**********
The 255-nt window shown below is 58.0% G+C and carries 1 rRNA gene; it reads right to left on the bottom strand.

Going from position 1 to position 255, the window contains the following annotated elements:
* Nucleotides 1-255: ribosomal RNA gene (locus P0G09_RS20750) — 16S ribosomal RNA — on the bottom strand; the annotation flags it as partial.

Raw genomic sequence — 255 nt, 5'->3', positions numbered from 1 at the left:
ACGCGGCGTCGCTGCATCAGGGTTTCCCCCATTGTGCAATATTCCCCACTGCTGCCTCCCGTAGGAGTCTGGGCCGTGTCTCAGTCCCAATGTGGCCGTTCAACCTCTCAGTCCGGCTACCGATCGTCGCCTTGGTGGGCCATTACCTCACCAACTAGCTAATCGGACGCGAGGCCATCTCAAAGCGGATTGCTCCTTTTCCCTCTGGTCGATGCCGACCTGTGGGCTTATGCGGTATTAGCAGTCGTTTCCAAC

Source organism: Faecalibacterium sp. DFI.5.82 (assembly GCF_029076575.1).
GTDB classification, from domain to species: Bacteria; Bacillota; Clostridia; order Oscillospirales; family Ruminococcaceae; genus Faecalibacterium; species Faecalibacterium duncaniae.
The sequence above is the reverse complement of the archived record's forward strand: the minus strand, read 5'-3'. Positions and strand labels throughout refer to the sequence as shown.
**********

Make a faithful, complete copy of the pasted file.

The 255-nt window shown below is 58.0% G+C and carries 1 rRNA gene; it reads right to left on the bottom strand.

Going from position 1 to position 255, the window contains the following annotated elements:
* Nucleotides 1-255: ribosomal RNA gene (locus P0G09_RS20750) — 16S ribosomal RNA — on the bottom strand; the annotation flags it as partial.

Raw genomic sequence — 255 nt, 5'->3', positions numbered from 1 at the left:
ACGCGGCGTCGCTGCATCAGGGTTTCCCCCATTGTGCAATATTCCCCACTGCTGCCTCCCGTAGGAGTCTGGGCCGTGTCTCAGTCCCAATGTGGCCGTTCAACCTCTCAGTCCGGCTACCGATCGTCGCCTTGGTGGGCCATTACCTCACCAACTAGCTAATCGGACGCGAGGCCATCTCAAAGCGGATTGCTCCTTTTCCCTCTGGTCGATGCCGACCTGTGGGCTTATGCGGTATTAGCAGTCGTTTCCAAC

Source organism: Faecalibacterium sp. DFI.5.82 (assembly GCF_029076575.1).
GTDB classification, from domain to species: Bacteria; Bacillota; Clostridia; order Oscillospirales; family Ruminococcaceae; genus Faecalibacterium; species Faecalibacterium duncaniae.
The sequence above is the reverse complement of the archived record's forward strand: the minus strand, read 5'-3'. Positions and strand labels throughout refer to the sequence as shown.